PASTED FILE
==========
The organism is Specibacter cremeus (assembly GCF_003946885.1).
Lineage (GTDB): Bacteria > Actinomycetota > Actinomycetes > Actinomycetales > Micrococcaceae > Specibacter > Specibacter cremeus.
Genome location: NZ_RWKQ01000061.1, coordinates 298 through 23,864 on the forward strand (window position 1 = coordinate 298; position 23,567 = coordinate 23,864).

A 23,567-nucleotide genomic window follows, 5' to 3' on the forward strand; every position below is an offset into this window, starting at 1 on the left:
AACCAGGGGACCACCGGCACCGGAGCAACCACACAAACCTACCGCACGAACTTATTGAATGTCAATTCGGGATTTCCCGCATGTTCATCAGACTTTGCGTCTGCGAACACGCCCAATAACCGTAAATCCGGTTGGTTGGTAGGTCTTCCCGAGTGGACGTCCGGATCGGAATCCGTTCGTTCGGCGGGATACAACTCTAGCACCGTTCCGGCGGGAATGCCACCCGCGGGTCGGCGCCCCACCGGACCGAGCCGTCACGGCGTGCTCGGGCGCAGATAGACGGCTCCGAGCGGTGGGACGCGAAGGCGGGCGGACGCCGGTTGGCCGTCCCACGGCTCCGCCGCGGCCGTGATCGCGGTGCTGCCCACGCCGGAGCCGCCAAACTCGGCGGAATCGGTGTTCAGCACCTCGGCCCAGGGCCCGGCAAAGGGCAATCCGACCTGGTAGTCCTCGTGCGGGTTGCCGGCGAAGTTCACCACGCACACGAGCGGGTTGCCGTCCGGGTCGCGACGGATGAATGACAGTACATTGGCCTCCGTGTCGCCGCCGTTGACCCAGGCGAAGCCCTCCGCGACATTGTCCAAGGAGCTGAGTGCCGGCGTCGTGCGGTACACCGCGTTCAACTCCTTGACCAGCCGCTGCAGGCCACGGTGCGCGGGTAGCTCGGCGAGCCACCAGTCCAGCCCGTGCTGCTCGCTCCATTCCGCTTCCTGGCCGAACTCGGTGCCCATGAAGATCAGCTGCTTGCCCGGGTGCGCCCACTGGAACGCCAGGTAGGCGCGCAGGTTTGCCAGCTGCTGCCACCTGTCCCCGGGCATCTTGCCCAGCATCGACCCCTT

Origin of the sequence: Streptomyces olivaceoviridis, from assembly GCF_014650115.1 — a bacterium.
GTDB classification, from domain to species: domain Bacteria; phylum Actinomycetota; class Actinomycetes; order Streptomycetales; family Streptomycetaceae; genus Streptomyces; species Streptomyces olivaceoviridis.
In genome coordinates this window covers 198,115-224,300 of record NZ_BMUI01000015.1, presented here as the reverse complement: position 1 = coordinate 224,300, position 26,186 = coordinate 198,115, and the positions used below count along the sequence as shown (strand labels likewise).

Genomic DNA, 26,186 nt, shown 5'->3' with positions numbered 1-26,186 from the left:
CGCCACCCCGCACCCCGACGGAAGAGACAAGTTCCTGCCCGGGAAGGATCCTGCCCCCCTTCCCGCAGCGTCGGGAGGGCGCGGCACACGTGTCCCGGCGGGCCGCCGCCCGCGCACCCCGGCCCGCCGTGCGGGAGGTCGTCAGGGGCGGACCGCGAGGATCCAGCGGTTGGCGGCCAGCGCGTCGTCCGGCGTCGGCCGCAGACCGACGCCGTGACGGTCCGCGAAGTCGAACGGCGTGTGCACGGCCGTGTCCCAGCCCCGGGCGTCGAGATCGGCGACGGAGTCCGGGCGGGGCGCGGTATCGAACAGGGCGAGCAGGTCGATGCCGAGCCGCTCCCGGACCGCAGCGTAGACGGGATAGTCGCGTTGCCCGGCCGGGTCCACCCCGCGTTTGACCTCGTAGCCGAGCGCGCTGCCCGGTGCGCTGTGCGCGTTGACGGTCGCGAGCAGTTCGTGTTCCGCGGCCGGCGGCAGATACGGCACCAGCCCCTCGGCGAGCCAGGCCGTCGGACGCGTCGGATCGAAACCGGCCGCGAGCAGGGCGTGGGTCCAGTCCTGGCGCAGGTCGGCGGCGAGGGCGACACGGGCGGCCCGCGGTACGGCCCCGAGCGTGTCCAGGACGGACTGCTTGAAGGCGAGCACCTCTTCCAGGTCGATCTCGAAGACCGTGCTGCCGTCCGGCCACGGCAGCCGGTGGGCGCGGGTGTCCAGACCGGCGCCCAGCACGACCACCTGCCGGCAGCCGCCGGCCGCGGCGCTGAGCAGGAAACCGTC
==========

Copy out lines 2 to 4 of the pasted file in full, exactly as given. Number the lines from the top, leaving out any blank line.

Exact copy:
Lineage (GTDB): Bacteria > Actinomycetota > Actinomycetes > Actinomycetales > Micrococcaceae > Specibacter > Specibacter cremeus.
Genome location: NZ_RWKQ01000061.1, coordinates 298 through 23,864 on the forward strand (window position 1 = coordinate 298; position 23,567 = coordinate 23,864).

A 23,567-nucleotide genomic window follows, 5' to 3' on the forward strand; every position below is an offset into this window, starting at 1 on the left: